IN THE UNITED STATES DISTRICT COURT FOR THE EASTERN DISTRICT OF CALIFORNIA
August 19, 2011
ANTHONY R. TURNER, PLAINTIFF,
MATTHEW CATES, ET AL., DEFENDANTS.
The opinion of the court was delivered by: Carolyn K. Delaney United States Magistrate Judge
Plaintiff is a California prisoner proceeding pro se with an action for violation of civil rights under 28 U.S.C. § 1983. Pursuant to 28 U.S.C. § 636(c), plaintiff has consented to all proceedings in this matter being held before a United States Magistrate Judge.
Plaintiff seeks leave to proceed in forma pauperis. Title 28 U.S.C. § 1915(g) reads:
In no event shall a prisoner bring a civil action or appeal a judgment in a civil action or proceeding [in forma pauperis] if the prisoner has, on 3 or more prior occasions, while incarcerated or detained in any facility, brought an action or appeal in a court of the United States that was dismissed on the grounds that it is frivolous, malicious, or fails to state a claim upon which relief may be granted, unless the prisoner is under imminent danger of serious physical injury.
Court records reveal that there are thirty separate actions, including this one, where Mr. Turner is plaintiff.*fn1 After reviewing those cases, the court finds three 1915(g) "strikes" which were all entered before this action was brought by plaintiff on June 29, 2011.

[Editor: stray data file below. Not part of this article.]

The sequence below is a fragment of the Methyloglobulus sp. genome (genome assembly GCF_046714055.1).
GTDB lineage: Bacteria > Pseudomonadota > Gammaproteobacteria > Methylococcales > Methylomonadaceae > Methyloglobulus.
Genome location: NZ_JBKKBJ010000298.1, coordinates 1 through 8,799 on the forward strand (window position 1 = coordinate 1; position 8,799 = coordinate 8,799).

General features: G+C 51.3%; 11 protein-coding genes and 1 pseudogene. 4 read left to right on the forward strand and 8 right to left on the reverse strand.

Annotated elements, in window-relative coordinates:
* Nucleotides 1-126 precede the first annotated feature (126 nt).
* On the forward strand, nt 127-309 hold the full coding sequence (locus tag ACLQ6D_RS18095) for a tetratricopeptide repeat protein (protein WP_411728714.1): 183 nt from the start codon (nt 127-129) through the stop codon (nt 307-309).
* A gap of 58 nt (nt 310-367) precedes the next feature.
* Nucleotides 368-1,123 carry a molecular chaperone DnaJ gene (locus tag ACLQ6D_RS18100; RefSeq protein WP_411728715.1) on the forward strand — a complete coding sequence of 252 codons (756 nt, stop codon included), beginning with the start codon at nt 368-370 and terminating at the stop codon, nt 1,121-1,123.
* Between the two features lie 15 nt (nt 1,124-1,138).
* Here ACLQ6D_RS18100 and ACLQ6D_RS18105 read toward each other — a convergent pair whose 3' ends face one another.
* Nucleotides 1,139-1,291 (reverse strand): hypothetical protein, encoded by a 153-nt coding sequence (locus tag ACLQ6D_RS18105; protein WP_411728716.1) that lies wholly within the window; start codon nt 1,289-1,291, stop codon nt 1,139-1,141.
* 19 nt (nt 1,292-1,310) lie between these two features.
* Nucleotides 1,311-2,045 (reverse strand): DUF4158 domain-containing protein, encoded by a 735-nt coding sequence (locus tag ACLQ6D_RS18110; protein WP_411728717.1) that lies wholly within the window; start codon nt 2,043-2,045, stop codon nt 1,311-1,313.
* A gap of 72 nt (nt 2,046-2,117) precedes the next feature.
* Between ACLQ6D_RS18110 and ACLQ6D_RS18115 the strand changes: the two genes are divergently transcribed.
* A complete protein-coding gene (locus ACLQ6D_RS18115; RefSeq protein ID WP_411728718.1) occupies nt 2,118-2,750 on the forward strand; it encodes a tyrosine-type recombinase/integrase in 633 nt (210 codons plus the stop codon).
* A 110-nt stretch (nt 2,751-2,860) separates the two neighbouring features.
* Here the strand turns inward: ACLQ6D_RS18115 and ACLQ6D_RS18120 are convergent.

The first is CIV-S-08-2087 EFB P which was dismissed on December 7, 2010 for failure to state a claim upon which relief could be granted. The second is the appeal of that case; Ninth Circuit Case No. 11-15044. On March 16, 2011, the Ninth Circuit summarily affirmed the district court's dismissal for failure to state a claim. The mandate was issued on May 16, 2011.
Plaintiff's third "strike" arises from CIV-S-09-3326 FCD DAD P which was dismissed on July 20, 2010 because the complaint filed therein is duplicative of a complaint filed in a separate action. See July 1, 2010 Findings And Recommendations. In Bailey v. Johnson, 846 F.2d 1019, 1021 (5th Cir. 1988) the Fifth Circuit Court of Appeals characterized duplicative litigation as "malicious." In Cato v. U.S., 70 F.3d 1103, 1105 n. 2, (9th Cir. 1995) the Ninth Circuit, citing Bailey, agreed that where a complaint repeats pending or previously litigated claims, it is subject to dismissal under the in forma pauperis statute as being frivolous or malicious.
Accordingly, plaintiff has "struck out" pursuant to 28 U.S.C. § 1915(g). Further, the court has reviewed plaintiff's amended complaint*fn2 and finds there is no reasonable suggestion that plaintiff is in "imminent danger of serious physical injury." Generally speaking, in his amended complaint, plaintiff seeks damages for past wrongs.
In accordance with the above, IT IS HEREBY ORDERED that:
1. Plaintiff has "struck out" pursuant to 28 U.S.C. § 1915(g);
2. Plaintiff's June 29, 2011 request to proceed in forma pauperis is denied;
3. Plaintiff is directed to pay the $350 filing fee for this action within 21 days; and
4. Failure to pay the filing fee will result in this action being dismissed.